No surprises for the UK in winter, but we’ve had a lot of rain lately. Even the areas that haven’t faced flooding, have experienced torrential downpours. Which can create really unpleasant and dangerous driving conditions. But one of the greatest potential hazards of driving in the rain is aquaplaning (AKA hydroplaning). If you don’t know what you’re doing, or if you’re experiencing these conditions for the first time as a newly qualified or learner driver, it can be chancy. So, what do you need to know about aquaplaning?
How to Avoid Aquaplaning and What to do When it Happens
What is aquaplaning?
Aquaplaning happens when water coats the surface of the road. If you’re travelling at speed, your tyres become unable to grip the surface of the road. This will lead to your vehicle becoming unresponsive to steering. When it happens, it’s really frightening. And it is responsible for hundreds of accidents every year. Aquaplaning can happen to anybody. But it is much more likely to occur if your tyres are in a poor condition, or you are driving too fast.
When is aquaplaning most likely to occur?
Aquaplaning most commonly happens following a sudden downpour. But it can be the result of flooding. Or in places where water can build up on a regular basis, such as dips in the road, uneven surfaces, or low-lying areas. You are most likely to experience aquaplaning if you hit standing water at speed.
How can you avoid aquaplaning?
The best way to avoid aquaplaning is to not drive at speed in wet conditions. You should also ensure that you keep your tyres in a good condition, with a tread of at least 3mm and with the right pressure. And to try to drive as smoothly as possible, avoiding any sudden reactions when driving in wet weather, such as unnecessary acceleration. It can also help to replan your route if you know that you’re likely to take in roads that are prone to surface water. And do not use cruise control is wet conditions.
How do you know if you are aquaplaning?
There are four main signs that you are aquaplaning.
- Your steering will become lighter and unresponsive.
- Your engine will become much, much louder.
- The car’s revs will increase.
- And you may feel the rear tyres beginning to drift to one side.
What should you do if you begin to aquaplane?
Because it is very conditions-based, handling aquaplaning isn’t something that many people will be taught in their driving lessons. So, knowing what to do and how to control your car if it begins to aquaplane can literally be lifesaving.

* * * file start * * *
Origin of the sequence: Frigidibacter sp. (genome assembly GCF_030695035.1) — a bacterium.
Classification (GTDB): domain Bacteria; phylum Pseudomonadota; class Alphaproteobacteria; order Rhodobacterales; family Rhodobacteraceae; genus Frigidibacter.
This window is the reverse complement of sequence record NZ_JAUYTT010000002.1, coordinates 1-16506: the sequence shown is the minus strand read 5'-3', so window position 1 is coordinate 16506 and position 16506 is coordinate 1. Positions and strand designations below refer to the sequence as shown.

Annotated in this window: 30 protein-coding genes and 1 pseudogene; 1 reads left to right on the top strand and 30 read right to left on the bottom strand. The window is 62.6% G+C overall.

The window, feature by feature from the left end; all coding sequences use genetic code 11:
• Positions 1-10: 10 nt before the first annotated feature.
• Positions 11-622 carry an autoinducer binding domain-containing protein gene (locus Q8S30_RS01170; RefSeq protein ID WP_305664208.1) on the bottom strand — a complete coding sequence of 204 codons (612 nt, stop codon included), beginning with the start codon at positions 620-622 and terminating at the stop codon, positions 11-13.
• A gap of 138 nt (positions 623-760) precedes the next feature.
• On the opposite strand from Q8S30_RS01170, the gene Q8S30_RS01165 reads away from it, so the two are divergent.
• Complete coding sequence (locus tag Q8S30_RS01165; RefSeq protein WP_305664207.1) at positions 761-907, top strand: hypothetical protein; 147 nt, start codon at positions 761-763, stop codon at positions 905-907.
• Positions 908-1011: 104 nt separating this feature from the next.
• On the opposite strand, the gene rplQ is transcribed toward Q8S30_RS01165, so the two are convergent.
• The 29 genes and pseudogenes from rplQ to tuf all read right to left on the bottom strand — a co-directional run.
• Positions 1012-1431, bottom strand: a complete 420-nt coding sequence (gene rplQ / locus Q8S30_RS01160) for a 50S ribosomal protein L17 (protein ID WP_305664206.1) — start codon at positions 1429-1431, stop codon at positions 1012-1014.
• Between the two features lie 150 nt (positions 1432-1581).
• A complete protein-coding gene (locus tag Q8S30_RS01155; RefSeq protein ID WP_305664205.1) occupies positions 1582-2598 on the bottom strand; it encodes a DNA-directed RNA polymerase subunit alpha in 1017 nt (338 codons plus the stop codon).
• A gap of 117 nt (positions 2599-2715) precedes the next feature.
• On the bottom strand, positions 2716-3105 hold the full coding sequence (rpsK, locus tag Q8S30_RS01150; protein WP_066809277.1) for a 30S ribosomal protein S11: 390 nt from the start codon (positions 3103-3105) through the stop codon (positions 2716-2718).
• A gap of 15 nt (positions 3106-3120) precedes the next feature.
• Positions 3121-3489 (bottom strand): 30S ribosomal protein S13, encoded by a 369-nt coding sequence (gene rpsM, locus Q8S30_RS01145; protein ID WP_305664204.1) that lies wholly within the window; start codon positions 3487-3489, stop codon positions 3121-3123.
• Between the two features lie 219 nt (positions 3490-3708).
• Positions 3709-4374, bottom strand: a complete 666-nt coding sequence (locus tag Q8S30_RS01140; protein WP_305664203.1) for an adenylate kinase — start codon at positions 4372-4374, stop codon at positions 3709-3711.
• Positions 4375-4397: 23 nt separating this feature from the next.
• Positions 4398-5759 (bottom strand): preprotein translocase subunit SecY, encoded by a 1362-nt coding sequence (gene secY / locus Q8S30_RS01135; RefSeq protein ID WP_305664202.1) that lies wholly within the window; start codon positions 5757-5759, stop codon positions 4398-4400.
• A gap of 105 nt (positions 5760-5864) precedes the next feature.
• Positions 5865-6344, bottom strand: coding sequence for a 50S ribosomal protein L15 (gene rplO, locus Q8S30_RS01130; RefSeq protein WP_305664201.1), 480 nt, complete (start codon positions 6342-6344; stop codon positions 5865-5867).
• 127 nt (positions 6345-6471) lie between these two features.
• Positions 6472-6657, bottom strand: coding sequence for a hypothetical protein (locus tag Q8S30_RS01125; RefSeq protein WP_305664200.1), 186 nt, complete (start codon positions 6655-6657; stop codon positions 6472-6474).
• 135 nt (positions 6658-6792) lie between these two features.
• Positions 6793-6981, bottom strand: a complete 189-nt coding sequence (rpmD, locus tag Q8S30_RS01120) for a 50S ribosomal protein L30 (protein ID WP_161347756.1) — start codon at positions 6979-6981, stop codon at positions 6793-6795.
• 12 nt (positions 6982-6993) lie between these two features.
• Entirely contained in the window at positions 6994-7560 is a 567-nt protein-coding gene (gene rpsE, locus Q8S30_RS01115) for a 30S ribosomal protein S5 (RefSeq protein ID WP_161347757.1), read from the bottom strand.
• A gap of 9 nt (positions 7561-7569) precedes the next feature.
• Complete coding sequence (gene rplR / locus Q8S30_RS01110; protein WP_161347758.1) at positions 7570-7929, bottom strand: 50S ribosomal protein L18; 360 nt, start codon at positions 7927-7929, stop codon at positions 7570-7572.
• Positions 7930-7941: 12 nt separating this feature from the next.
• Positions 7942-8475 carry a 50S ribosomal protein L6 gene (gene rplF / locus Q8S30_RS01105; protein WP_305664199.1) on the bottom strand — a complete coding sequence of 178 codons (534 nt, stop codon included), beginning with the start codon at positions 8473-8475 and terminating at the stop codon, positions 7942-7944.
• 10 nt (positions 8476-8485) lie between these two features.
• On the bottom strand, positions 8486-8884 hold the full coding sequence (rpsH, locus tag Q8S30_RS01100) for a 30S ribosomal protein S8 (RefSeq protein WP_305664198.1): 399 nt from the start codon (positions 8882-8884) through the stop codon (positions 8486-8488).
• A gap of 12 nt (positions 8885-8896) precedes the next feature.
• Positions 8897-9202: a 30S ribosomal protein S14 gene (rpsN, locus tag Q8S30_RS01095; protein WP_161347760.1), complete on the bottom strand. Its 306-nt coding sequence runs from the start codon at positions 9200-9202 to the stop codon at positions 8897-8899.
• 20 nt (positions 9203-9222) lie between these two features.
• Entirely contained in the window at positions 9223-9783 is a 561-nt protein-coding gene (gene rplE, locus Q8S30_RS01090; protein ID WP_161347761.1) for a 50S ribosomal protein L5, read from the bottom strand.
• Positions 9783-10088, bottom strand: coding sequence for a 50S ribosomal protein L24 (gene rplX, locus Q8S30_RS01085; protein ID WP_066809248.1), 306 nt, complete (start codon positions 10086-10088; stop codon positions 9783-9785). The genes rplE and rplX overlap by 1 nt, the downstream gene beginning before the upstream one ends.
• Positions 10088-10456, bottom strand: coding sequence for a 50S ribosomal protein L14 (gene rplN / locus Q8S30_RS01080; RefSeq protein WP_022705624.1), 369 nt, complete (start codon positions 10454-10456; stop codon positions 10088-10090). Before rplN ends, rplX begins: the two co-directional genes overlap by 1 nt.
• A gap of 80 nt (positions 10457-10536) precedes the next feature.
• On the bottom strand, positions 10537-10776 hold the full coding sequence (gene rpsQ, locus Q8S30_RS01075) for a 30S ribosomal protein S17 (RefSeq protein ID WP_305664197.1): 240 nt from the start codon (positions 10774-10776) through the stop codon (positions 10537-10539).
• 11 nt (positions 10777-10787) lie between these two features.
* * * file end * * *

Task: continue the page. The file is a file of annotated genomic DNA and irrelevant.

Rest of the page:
- Don’t slam on the brakes. If you hit the brakes hard when aquaplaning, the likely outcome is that you will swerve, badly. So, although it’s counter-intuitive, avoid the brakes if you feel like you’ve lost control.
- Ease off the accelerator. While you don’t want to brake, taking your foot off the accelerator will help your car to slow naturally, allowing your wheels to increase traction.
- Keep the steering wheel straight. The last thing you want to do when aquaplaning is to swerve into oncoming traffic, or spin. If you can keep the steering wheel straight, you have more chance of staying in lane.
- Gently brake once you feel that your car has regained traction. When you feel that your car is properly connecting with the road, you should gently press your brakes to slow your vehicle and regain full control.
- Test your brakes. Once you’re safely away from the surface water and it is safe to do so, gently test your brakes to ensure that they are functioning fully.
Aquaplaning is a fairly common occurrence. And it is really easy to lose control. Understanding how to avoid it, what happens to your car when you are aquaplaning, and how to regain control, are vitally important if you want to stay safe on the road.
If you are worried about aquaplaning, ask your driving instructor for advice. And if you are looking for driving lessons in the West Midlands, get in touch with DGN.